PITARU – Sonic wire scultpture

Published juli 8th, 2005 by



At its simplest form SonicWireSculptor is a novel 3D drawing tool and a unique musical instrument, but perhaps most important – its just fun to play with. The project started out as a personal instrument for Pitaru to perform on. During concerts, audience members often inquired whether they could experience the tool first hand. This encouraged Pitaru to transform the software into an immersive public installation. The installation included enhancements to the original work, allowing a wider range of users to intuitively interact with the environment. Gallery visitors would enter a dark room with a surround-sound system, a projection and a unique drawing station. Opening nights for these exhibits would often double as performance and workshop events where the audience and Pitaru explore the tool together. Participants would be encouraged to add their work to a steadily growing collection of beautiful and surprising sonic-sculptures. Today, this collection includes work from professional illustrators, poets, 9 year-olds and their parents, musicians of various genres, as well as Pitaru’s own personal compositions (which he considers to be the least interesting in the collection).

Technical Realization

The software was designed and optimized to work at 120fps (or better) on a regular household dell and a home-theater 7.1 surround system. It was important to have the system deployable as small koisks as well as fully immersive surround-sound environments. To do so, the software was written in C++, using OpenGL for nVidia/ATI optimization and the FMOD sound library with optimization for the Audigy sound cards. A Pressure/Tilt sensitive Wacom Cintiq driver was written as a preferred input device, although a regular mouse can be used as well. A RF telecommunication API was written for enabling gallery attendant to save audience work with a touch of a button via remote-control. All code was then ported to Mac OSX for flexible deployment.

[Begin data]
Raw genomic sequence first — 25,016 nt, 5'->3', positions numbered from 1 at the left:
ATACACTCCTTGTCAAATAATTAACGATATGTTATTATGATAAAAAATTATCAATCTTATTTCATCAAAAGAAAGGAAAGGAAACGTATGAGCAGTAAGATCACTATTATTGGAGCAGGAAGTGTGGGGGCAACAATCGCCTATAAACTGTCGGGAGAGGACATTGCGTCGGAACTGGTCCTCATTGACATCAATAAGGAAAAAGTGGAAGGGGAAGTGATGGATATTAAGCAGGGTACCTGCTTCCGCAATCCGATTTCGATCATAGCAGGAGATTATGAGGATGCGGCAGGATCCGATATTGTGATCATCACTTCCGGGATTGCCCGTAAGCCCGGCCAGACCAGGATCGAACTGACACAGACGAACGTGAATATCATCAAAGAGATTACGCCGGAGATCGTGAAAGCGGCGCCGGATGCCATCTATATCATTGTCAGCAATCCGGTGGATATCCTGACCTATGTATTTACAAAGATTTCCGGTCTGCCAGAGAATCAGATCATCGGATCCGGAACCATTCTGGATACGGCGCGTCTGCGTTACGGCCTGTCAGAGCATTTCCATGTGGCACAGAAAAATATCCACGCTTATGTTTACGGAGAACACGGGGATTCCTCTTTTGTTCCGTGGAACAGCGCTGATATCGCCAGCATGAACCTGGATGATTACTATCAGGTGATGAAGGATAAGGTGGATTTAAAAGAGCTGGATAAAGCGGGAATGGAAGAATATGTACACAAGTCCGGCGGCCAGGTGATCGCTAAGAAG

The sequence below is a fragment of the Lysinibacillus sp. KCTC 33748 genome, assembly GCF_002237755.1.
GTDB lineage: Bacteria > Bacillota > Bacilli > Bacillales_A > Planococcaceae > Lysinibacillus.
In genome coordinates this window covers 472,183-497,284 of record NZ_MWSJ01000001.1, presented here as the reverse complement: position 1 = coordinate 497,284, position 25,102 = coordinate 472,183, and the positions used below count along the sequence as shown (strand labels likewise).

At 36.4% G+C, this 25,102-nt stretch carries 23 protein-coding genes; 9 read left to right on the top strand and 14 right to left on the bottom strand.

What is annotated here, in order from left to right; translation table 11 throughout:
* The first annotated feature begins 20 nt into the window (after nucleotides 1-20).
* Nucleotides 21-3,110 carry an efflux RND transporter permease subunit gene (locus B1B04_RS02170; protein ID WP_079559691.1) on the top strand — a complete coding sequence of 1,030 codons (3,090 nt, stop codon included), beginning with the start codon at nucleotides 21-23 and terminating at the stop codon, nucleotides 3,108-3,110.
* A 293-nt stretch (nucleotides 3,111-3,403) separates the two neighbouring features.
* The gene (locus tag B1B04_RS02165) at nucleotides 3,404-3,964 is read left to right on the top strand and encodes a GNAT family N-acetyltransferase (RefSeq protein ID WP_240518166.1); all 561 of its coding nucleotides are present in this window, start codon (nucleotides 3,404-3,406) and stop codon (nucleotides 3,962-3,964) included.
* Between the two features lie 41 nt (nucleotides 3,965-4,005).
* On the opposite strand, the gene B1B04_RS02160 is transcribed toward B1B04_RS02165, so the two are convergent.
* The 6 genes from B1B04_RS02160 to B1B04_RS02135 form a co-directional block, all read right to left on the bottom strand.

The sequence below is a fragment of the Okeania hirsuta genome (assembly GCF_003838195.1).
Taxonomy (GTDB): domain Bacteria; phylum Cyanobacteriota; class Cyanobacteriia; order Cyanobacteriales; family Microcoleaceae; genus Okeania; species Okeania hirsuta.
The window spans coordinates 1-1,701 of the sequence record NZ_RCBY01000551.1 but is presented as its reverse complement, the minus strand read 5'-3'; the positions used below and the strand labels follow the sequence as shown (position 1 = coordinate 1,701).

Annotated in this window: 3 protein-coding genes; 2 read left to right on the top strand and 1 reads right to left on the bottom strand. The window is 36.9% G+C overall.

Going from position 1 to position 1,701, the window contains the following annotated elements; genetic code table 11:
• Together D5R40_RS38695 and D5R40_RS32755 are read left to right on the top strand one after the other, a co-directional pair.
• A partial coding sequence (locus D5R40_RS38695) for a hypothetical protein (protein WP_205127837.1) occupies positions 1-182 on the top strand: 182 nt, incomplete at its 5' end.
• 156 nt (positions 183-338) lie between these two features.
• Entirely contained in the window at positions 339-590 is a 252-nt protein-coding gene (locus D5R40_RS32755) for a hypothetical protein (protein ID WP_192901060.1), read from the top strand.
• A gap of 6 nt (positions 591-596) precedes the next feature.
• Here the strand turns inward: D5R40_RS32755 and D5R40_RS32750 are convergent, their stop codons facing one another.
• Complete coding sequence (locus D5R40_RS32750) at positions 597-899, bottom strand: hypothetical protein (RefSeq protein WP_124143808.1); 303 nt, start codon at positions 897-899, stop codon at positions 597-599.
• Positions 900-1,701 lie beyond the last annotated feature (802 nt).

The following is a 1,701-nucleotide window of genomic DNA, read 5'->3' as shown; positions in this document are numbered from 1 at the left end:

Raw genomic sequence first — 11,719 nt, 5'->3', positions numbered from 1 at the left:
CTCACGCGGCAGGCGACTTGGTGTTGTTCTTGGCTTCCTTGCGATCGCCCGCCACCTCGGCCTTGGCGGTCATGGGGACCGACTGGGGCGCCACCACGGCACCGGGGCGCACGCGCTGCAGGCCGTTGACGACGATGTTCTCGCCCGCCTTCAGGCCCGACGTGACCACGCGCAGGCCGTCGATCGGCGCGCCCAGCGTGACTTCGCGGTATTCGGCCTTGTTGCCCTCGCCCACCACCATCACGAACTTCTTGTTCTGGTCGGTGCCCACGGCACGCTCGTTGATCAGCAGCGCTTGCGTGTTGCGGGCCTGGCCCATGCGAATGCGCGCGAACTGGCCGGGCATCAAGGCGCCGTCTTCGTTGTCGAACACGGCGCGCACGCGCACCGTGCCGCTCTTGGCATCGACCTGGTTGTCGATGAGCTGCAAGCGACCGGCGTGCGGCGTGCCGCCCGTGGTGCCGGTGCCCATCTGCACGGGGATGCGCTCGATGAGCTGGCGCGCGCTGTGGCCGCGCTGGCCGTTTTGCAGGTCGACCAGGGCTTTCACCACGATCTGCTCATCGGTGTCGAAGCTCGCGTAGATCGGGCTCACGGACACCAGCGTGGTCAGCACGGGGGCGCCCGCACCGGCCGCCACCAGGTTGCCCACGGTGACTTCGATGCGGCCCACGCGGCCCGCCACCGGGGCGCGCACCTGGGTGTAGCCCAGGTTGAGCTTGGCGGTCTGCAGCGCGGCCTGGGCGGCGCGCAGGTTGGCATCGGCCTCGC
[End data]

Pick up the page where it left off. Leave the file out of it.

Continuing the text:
3D matrix math was written at a low-level to allow the novel interactive experience of the tool. This interaction method has proven efficient in several other applications, including medical imaging and commercial 3D modeling tools.

Posted in Found

MAKE: Blog: Nintendo controllers as musical instruments

Published april 21st, 2005 by


MAKE: Blog: Nintendo controllers as musical instruments: “Jeff Hoefs is doing some really amazing hacks and mods with Nintendo controllers. He’s made PowerPad midi keyboards, PowerGlove music controllers and Nintendo Uforce controllers to create music. All at once too! He sent this overview in of what’s what he’s up to, along with some great photos of the mods in action!”

Posted in Found

SxSW puts 2.6 GB of music online for 2005 conference

Published mars 11th, 2005 by

SXSW did something truly groundbreaking for their 2005 conference, when picked on song from each of the hundreds of bands performing at the festival online, and distributed it them with BitTorrent. If you have ever, like me, worked with clearing content from bands for online publishing, you can appreciate the amount of work this must taken!

And what a perfect music feast it is! Hundreds of songs, free and clear as mp3s. Great for us, and great for the bands I’m sure.

Posted in Trends

League of Electronic Musical Urban Robots

Published januar 12th, 2005 by

LEMUR: League of Electronic Musical Urban Robots

The League of Electronic Musical Urban Robots is chock full of mind boggling things that go beyond your everyday band of robot instrumentalists.



Posted in Found